Stanford Medicine Newsletter Updates For the Local Community

Winter 2018

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Stanford Medicine News is published by the communications group at Stanford Medicine. To subscribe to the print version, send your name and address to: communitynews-owner@lists.stanford.edu.

 

 Joseph Woo repairs aortic valves, a difficult and painstaking job most other heart surgeons decline.

Natural solutions

Nathan Healey was in the prime of his life, a successful tennis pro who had been a contender at the Australian Open, when his heart erupted. A seemingly healthy 32-year-old, he was puttering around his house in Reading, Pennsylvania, when he felt a tightness in his chest.

"All of a sudden, I felt dizzy and my heart rate was rising. I guess that is when something blew inside," Healey, now 37, recalled recently. Read Story »

Sound Bites

“There were media people and reporters absolutely everywhere. Several very aggressive reporters actually crawled up the outside walls with cameras to get to the second floor intensive care unit to photograph the (patient). It was pretty exciting. And yeah, we did feel like we were on the brink of something pretty major.”

Sharon Hunt, MD, professor of medicine, regarding the 50th anniversary of the first heart transplant at Stanford.

NPR, Jan. 6


“There are a few times in our lives when science astonishes us. This is one of those times.”

Matthew Porteus, MD, PhD, associate professor of pediatrics, on a gene-
editing tool known as CRISPR. Porteus spoke before a Senate panel that discussed the technology.

STAT, Dec. 31


“Smartphone screens light up the same area of the brain as opioids and cannabis. The rewards pathways mediated by dopamine respond to screens in a very similar way to opioids."

Anna Lembke, MD, associate professor of psychiatry and behavioral sciences, on what makes adolescents especially vulnerable to the addictive nature of smartphones

Daily Beast, Jan. 9


“We are quadrupling the stroke treatment window today. It's going to have a massive impact on how stroke is triaged and assessed.”

Gregory Albers, MD, professor of neurology, who directed a large-scale study that found patients could be effectively treated up to 16 hours or more after a stroke.

Washington Post, Jan. 24

 

Precision health in the clinic and operating room

Today, technological advances make it possible to identify subtle signs of disease early, even before symptoms occur. Cell and gene therapy, artificial intelligence, tests that reveal early signs of disease and wearable devices that can detect heart and other problems are among the tools empowering this growing movement, which we call precision health. Read Story »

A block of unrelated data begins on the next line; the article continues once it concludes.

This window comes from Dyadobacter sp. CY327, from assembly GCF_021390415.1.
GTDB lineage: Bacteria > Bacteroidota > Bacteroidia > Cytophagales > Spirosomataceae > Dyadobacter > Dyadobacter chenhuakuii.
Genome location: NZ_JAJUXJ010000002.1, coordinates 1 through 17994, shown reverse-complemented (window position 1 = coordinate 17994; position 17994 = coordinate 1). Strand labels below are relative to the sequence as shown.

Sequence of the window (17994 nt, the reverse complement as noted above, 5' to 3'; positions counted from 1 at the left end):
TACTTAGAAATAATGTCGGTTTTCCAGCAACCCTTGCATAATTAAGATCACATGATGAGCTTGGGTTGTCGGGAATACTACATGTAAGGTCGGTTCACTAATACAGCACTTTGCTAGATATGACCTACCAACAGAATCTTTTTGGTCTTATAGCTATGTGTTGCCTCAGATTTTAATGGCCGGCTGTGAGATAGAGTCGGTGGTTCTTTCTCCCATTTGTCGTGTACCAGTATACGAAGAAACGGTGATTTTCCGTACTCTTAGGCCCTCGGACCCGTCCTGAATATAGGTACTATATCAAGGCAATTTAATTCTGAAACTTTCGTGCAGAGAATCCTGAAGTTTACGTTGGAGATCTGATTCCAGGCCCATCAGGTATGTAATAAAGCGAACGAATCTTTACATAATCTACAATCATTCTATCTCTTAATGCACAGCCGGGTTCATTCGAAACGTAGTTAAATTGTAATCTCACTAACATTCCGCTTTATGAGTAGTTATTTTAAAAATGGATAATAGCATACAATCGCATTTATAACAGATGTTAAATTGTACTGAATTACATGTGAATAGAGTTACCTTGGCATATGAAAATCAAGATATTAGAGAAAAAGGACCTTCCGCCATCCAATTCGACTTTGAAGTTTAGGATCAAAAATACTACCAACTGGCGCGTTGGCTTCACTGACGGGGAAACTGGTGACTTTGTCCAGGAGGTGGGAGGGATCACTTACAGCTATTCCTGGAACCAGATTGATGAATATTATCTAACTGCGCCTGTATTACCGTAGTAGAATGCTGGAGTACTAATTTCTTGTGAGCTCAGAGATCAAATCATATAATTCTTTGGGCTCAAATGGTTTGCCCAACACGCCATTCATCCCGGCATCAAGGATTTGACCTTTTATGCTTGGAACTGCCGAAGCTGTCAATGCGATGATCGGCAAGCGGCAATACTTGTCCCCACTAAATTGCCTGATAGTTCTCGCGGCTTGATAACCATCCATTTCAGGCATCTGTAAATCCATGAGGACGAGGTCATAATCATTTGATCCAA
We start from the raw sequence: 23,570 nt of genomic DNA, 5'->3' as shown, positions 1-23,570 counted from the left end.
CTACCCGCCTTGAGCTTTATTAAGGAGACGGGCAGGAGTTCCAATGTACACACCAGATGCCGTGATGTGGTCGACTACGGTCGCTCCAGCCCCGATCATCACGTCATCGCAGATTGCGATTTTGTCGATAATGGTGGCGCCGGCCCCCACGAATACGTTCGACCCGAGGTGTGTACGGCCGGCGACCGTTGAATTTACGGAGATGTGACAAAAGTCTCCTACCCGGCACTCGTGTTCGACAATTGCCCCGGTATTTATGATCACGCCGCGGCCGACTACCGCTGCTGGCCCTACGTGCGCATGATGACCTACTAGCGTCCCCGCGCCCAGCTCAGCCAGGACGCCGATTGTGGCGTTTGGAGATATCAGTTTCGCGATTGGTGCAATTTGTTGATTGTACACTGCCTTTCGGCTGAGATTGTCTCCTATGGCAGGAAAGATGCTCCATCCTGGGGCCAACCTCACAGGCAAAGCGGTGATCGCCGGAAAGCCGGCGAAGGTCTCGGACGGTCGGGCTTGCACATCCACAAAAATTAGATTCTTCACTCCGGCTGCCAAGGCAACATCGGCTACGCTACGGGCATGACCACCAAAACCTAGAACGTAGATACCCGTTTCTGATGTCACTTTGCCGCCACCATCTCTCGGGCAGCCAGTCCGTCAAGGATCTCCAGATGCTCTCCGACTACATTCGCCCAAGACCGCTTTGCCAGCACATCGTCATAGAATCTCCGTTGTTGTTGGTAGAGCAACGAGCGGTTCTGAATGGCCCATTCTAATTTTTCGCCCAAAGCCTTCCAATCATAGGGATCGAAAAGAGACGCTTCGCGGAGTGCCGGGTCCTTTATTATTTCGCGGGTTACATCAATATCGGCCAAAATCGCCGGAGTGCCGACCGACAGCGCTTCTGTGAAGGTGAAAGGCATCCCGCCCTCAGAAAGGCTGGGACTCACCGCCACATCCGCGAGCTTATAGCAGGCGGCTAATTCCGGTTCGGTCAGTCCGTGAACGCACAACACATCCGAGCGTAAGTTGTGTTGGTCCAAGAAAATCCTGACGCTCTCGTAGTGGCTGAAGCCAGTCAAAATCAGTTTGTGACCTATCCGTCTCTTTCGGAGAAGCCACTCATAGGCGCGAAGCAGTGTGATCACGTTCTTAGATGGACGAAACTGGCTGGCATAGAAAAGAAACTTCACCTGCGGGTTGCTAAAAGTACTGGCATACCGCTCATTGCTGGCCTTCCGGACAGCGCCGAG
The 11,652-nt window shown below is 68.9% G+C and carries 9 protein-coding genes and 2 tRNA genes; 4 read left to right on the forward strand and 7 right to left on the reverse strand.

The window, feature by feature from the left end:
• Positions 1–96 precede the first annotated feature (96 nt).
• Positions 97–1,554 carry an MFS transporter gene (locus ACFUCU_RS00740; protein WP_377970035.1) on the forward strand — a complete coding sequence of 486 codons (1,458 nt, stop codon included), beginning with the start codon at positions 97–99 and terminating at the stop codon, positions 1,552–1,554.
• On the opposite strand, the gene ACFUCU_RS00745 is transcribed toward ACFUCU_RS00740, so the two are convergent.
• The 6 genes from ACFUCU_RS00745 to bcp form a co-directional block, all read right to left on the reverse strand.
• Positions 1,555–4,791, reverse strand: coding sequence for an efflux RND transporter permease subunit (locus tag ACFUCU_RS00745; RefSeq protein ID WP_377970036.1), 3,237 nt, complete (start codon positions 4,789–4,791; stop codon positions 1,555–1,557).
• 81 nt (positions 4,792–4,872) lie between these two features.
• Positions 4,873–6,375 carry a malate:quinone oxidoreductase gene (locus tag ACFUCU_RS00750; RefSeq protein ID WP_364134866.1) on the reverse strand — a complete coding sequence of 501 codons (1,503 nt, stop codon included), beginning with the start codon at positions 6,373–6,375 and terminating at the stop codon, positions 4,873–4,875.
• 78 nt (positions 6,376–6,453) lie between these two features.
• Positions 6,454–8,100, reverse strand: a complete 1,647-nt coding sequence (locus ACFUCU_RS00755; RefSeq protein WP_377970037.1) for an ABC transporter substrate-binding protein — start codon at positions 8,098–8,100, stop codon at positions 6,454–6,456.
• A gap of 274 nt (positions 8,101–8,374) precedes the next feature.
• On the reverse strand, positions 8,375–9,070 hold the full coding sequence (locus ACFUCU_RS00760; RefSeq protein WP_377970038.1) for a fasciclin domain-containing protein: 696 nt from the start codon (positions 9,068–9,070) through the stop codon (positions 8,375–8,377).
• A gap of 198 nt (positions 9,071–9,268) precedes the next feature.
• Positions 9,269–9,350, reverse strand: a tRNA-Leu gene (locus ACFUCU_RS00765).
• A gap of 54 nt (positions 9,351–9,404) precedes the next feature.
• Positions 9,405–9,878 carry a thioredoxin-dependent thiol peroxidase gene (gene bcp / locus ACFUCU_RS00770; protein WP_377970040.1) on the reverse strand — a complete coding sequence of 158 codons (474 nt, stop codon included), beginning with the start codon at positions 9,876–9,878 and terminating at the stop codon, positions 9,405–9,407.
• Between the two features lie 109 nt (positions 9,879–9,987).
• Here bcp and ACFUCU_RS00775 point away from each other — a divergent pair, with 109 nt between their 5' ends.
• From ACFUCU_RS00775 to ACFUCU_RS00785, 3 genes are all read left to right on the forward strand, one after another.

Massive study looks at overall health

Leslie Purchase describes herself as a data devotee. So when she heard about the Project Baseline study — one of the largest and most comprehensive on the basic underpinnings of health and disease — she jumped at the chance to participate. Read Story »

Healing by design

Four years ago, Mukund Achar-ya spent a lot of time in the hospital while his wife struggled with terminal metastatic breast cancer. As her caregiver, he learned the ins and outs of hospital life and saw an opportunity to share his experience and offer feedback from a personal perspective. Read Story »

Replacing aortic valves without major surgery

At age 58, Laura Hosking was unusually young to be in need of a new aortic heart valve. But her situation was not typical: As a teenager, she had received treatment for late-stage Hodgkin's lymphoma, including full-body radiation, which put her at risk for problems with her heart and other disorders later in life. Read Story »

Answers in the DNA

Ten years is a long time in the life of a child. It is an eternity in the world of genomic sequencing. Within hours of her birth in 2003, Tessa Nye began having seizures. At the time, little was known about the cause of her severe form of epilepsy despite years of trial-and-error testing. Read Story »

Pediatric surgery breakthrough

A 10-day-old girl was the smallest infant in North America to undergo open-heart surgery without a blood transfusion in a procedure performed by specialists at Lucile Packard Children's Hospital Stanford. Read Story »


Events

Find out more about the events taking place at Stanford. More »

 

Free health care fair

Stanford Medicine is hosting Health Matters on May 19, a free communitywide event where participants can hear about the latest medical innovations and get tips on healthy living. More »

 

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